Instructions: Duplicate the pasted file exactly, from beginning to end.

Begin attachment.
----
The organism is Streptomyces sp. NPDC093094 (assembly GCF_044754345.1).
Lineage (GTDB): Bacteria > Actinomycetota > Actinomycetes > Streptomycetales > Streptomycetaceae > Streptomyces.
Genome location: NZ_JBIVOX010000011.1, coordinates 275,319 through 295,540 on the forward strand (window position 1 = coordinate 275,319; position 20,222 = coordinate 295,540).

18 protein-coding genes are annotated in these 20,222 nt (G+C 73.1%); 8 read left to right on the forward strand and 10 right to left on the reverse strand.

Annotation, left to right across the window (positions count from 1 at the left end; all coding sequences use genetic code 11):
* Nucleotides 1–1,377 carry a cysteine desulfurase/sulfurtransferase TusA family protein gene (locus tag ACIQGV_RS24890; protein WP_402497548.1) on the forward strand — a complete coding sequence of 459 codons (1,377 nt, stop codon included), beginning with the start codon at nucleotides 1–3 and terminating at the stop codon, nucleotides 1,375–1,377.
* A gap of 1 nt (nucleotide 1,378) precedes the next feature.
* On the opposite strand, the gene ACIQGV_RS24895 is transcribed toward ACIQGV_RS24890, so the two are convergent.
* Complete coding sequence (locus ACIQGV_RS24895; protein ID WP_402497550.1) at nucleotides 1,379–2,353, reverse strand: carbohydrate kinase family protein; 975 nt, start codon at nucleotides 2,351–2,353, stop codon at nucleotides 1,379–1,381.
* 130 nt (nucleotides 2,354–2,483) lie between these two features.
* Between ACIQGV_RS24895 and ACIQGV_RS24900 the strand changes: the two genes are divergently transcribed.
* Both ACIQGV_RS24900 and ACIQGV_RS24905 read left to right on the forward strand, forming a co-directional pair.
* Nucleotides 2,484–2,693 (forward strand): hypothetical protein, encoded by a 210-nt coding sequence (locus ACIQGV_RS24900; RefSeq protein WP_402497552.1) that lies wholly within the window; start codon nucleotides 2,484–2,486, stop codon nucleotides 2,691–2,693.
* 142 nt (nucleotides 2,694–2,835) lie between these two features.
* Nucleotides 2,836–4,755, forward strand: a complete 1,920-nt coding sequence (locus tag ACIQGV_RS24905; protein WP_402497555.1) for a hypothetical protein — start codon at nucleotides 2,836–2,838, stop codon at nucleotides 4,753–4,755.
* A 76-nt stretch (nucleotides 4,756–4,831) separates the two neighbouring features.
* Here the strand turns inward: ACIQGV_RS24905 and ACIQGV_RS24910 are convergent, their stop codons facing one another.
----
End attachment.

The organism is Streptomyces sp. NPDC093094 (assembly GCF_044754345.1).
Lineage (GTDB): Bacteria > Actinomycetota > Actinomycetes > Streptomycetales > Streptomycetaceae > Streptomyces.
Genome location: NZ_JBIVOX010000011.1, coordinates 275,319 through 295,540 on the forward strand (window position 1 = coordinate 275,319; position 20,222 = coordinate 295,540).

18 protein-coding genes are annotated in these 20,222 nt (G+C 73.1%); 8 read left to right on the forward strand and 10 right to left on the reverse strand.

Annotation, left to right across the window (positions count from 1 at the left end; all coding sequences use genetic code 11):
* Nucleotides 1–1,377 carry a cysteine desulfurase/sulfurtransferase TusA family protein gene (locus tag ACIQGV_RS24890; protein WP_402497548.1) on the forward strand — a complete coding sequence of 459 codons (1,377 nt, stop codon included), beginning with the start codon at nucleotides 1–3 and terminating at the stop codon, nucleotides 1,375–1,377.
* A gap of 1 nt (nucleotide 1,378) precedes the next feature.
* On the opposite strand, the gene ACIQGV_RS24895 is transcribed toward ACIQGV_RS24890, so the two are convergent.
* Complete coding sequence (locus ACIQGV_RS24895; protein ID WP_402497550.1) at nucleotides 1,379–2,353, reverse strand: carbohydrate kinase family protein; 975 nt, start codon at nucleotides 2,351–2,353, stop codon at nucleotides 1,379–1,381.
* 130 nt (nucleotides 2,354–2,483) lie between these two features.
* Between ACIQGV_RS24895 and ACIQGV_RS24900 the strand changes: the two genes are divergently transcribed.
* Both ACIQGV_RS24900 and ACIQGV_RS24905 read left to right on the forward strand, forming a co-directional pair.
* Nucleotides 2,484–2,693 (forward strand): hypothetical protein, encoded by a 210-nt coding sequence (locus ACIQGV_RS24900; RefSeq protein WP_402497552.1) that lies wholly within the window; start codon nucleotides 2,484–2,486, stop codon nucleotides 2,691–2,693.
* 142 nt (nucleotides 2,694–2,835) lie between these two features.
* Nucleotides 2,836–4,755, forward strand: a complete 1,920-nt coding sequence (locus tag ACIQGV_RS24905; protein WP_402497555.1) for a hypothetical protein — start codon at nucleotides 2,836–2,838, stop codon at nucleotides 4,753–4,755.
* A 76-nt stretch (nucleotides 4,756–4,831) separates the two neighbouring features.
* Here the strand turns inward: ACIQGV_RS24905 and ACIQGV_RS24910 are convergent, their stop codons facing one another.